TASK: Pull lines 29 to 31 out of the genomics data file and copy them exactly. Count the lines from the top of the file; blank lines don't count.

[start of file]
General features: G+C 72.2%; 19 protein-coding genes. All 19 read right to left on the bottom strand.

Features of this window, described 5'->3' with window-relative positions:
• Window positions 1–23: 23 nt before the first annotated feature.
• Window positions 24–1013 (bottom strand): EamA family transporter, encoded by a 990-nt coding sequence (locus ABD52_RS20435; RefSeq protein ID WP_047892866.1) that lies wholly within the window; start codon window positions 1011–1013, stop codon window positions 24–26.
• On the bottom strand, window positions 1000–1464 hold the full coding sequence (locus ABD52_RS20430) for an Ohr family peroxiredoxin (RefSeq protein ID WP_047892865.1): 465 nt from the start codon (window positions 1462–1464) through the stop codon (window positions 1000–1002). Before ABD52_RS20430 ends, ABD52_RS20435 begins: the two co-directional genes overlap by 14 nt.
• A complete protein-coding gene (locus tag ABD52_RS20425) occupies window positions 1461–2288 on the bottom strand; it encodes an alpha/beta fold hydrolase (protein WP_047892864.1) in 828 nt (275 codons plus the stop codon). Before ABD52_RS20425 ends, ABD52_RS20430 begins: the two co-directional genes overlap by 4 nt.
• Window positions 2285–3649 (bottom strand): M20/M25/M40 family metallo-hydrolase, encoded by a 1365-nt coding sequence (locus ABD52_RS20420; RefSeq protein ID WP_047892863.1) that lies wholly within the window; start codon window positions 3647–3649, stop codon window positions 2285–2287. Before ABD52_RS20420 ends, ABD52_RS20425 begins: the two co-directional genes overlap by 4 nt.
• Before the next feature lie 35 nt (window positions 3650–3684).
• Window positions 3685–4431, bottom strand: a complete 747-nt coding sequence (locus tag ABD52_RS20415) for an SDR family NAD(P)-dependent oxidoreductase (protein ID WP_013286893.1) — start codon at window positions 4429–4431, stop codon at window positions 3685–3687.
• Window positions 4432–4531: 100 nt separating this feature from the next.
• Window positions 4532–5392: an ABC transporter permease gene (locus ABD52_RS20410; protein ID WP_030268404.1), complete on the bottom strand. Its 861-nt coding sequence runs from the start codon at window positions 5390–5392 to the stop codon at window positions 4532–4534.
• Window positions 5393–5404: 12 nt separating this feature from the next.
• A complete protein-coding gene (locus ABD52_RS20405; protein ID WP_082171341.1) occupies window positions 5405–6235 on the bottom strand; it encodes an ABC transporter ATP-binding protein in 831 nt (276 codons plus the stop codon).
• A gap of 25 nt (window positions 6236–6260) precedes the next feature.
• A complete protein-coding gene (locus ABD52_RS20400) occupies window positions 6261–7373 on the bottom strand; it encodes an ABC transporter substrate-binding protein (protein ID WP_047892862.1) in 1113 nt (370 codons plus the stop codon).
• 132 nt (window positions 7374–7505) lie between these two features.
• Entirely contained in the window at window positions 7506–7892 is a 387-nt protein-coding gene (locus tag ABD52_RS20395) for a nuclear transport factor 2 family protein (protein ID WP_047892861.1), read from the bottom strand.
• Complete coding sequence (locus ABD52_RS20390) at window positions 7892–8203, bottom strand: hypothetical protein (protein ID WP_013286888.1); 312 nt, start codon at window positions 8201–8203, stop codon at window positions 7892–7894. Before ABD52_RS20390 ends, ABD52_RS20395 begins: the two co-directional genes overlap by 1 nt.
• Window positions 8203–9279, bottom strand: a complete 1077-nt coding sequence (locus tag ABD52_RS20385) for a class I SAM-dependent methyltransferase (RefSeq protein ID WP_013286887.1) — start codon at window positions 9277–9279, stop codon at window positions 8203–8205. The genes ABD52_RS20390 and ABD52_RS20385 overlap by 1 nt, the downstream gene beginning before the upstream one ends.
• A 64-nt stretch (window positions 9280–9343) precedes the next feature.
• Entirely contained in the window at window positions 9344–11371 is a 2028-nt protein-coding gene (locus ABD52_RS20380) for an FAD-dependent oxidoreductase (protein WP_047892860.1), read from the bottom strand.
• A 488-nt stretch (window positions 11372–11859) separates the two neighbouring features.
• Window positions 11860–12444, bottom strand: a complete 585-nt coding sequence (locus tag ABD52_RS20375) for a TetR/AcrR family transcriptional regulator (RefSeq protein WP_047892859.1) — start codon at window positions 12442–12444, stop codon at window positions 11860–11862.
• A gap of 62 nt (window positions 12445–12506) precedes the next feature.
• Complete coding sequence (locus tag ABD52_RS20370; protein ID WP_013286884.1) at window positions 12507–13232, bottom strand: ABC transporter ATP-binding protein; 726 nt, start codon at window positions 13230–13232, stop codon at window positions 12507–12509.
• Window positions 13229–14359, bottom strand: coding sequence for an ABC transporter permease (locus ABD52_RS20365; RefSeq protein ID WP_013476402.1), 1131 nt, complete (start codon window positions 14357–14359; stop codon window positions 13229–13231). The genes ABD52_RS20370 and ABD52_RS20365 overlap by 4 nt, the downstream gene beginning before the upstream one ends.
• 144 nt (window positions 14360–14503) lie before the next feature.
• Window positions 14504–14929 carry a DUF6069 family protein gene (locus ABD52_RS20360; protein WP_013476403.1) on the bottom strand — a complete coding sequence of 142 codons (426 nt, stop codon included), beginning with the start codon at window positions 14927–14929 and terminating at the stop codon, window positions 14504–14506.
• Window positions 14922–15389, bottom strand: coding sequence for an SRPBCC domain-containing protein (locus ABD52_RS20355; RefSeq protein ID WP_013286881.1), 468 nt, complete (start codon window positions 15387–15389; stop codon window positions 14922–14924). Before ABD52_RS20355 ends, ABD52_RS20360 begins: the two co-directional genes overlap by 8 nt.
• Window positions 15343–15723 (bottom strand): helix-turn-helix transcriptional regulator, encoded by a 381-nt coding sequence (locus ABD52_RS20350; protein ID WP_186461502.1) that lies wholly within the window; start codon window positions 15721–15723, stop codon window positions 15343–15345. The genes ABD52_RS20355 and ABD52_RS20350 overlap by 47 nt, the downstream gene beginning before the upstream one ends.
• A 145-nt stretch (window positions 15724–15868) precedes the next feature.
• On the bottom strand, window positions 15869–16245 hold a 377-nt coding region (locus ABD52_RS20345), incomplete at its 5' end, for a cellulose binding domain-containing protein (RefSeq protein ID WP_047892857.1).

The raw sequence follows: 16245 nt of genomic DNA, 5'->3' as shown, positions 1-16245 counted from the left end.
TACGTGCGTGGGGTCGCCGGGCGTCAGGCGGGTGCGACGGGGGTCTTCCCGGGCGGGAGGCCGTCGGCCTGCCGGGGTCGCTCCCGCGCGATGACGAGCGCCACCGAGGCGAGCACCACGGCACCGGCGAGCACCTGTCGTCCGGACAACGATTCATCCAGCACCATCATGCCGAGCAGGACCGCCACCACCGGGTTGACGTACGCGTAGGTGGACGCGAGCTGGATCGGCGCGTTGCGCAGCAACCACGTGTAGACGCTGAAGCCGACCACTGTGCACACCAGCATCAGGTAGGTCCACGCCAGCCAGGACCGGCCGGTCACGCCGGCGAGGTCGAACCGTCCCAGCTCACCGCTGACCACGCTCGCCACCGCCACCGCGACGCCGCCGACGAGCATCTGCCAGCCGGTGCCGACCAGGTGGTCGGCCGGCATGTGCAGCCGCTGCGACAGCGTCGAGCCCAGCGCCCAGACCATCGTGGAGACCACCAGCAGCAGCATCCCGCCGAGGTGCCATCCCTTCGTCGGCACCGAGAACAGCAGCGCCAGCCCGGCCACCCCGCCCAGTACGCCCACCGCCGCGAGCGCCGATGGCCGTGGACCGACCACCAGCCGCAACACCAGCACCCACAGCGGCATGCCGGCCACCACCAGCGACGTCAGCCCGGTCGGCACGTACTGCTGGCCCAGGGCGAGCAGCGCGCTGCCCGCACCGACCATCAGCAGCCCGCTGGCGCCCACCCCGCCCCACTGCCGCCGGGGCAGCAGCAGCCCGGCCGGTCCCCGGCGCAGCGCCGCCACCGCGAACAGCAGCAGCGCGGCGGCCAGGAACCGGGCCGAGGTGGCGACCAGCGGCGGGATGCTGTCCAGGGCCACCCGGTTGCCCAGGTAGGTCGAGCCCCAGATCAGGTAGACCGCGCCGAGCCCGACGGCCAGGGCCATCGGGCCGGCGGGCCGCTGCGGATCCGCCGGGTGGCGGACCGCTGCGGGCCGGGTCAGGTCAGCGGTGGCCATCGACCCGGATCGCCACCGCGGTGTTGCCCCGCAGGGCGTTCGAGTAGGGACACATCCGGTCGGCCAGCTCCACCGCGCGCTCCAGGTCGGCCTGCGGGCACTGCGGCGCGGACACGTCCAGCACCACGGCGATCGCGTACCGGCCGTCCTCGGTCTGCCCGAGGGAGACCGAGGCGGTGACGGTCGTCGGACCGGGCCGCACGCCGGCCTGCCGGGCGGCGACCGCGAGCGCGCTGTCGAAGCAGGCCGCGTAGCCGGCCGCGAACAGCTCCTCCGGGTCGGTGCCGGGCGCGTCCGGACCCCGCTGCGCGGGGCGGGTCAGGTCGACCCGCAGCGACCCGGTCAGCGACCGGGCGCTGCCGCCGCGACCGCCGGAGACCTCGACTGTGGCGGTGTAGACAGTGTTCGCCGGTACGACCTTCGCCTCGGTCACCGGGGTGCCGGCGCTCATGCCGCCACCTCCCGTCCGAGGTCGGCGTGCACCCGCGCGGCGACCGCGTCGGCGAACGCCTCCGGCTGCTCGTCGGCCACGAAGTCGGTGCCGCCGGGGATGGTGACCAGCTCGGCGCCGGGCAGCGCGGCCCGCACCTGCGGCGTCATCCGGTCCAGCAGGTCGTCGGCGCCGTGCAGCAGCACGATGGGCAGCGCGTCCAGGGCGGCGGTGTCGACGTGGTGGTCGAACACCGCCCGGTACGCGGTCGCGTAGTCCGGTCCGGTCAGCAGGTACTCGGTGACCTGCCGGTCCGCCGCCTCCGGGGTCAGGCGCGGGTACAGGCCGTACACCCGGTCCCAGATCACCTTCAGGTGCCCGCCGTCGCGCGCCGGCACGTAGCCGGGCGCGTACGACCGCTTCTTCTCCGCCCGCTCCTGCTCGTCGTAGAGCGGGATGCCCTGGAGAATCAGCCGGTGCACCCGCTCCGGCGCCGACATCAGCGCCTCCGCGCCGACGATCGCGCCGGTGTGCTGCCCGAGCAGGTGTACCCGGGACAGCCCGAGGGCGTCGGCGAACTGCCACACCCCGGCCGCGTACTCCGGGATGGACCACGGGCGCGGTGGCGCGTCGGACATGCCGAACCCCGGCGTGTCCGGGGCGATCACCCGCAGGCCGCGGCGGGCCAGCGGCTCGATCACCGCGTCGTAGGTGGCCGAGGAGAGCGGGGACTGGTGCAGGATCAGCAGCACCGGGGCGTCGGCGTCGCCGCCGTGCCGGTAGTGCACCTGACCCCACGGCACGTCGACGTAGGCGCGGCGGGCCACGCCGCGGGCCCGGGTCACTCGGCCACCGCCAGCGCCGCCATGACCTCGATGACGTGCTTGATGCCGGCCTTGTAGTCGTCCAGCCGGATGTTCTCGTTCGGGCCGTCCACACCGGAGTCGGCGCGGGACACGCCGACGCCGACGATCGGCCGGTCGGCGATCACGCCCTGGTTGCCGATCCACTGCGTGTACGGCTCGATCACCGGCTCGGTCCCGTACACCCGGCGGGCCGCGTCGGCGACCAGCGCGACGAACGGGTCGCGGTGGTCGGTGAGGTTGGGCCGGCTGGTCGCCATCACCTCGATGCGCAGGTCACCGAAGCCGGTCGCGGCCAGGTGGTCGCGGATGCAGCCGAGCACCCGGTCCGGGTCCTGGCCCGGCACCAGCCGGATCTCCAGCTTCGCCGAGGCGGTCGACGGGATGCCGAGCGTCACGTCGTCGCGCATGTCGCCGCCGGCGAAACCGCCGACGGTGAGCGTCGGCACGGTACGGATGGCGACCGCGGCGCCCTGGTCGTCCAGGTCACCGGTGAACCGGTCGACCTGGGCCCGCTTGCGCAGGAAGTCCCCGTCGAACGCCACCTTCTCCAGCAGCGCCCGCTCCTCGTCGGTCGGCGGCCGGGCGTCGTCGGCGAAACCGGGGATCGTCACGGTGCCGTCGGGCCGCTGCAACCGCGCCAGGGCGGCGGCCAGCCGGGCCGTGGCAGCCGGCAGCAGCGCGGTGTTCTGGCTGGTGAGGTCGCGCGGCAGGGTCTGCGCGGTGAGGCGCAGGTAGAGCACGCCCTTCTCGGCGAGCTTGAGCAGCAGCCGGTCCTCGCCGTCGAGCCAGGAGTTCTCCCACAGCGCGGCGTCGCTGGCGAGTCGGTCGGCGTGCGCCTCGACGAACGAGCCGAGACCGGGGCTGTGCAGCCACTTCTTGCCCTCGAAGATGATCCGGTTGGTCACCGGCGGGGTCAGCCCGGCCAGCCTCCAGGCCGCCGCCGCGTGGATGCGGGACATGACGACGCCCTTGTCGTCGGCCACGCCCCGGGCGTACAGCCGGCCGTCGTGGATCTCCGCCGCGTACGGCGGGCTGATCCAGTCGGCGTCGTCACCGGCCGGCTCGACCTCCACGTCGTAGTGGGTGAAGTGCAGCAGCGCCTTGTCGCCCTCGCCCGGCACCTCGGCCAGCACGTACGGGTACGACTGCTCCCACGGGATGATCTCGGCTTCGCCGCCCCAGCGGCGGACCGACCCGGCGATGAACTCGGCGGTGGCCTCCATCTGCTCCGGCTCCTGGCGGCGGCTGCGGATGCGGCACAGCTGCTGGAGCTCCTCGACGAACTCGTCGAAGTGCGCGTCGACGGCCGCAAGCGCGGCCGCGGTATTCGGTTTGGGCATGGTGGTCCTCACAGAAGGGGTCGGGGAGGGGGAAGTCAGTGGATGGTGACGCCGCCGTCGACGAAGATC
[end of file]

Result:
• Window positions 14922–15389, bottom strand: coding sequence for an SRPBCC domain-containing protein (locus ABD52_RS20355; RefSeq protein ID WP_013286881.1), 468 nt, complete (start codon window positions 15387–15389; stop codon window positions 14922–14924). Before ABD52_RS20355 ends, ABD52_RS20360 begins: the two co-directional genes overlap by 8 nt.
• Window positions 15343–15723 (bottom strand): helix-turn-helix transcriptional regulator, encoded by a 381-nt coding sequence (locus ABD52_RS20350; protein ID WP_186461502.1) that lies wholly within the window; start codon window positions 15721–15723, stop codon window positions 15343–15345. The genes ABD52_RS20355 and ABD52_RS20350 overlap by 47 nt, the downstream gene beginning before the upstream one ends.
• A 145-nt stretch (window positions 15724–15868) precedes the next feature.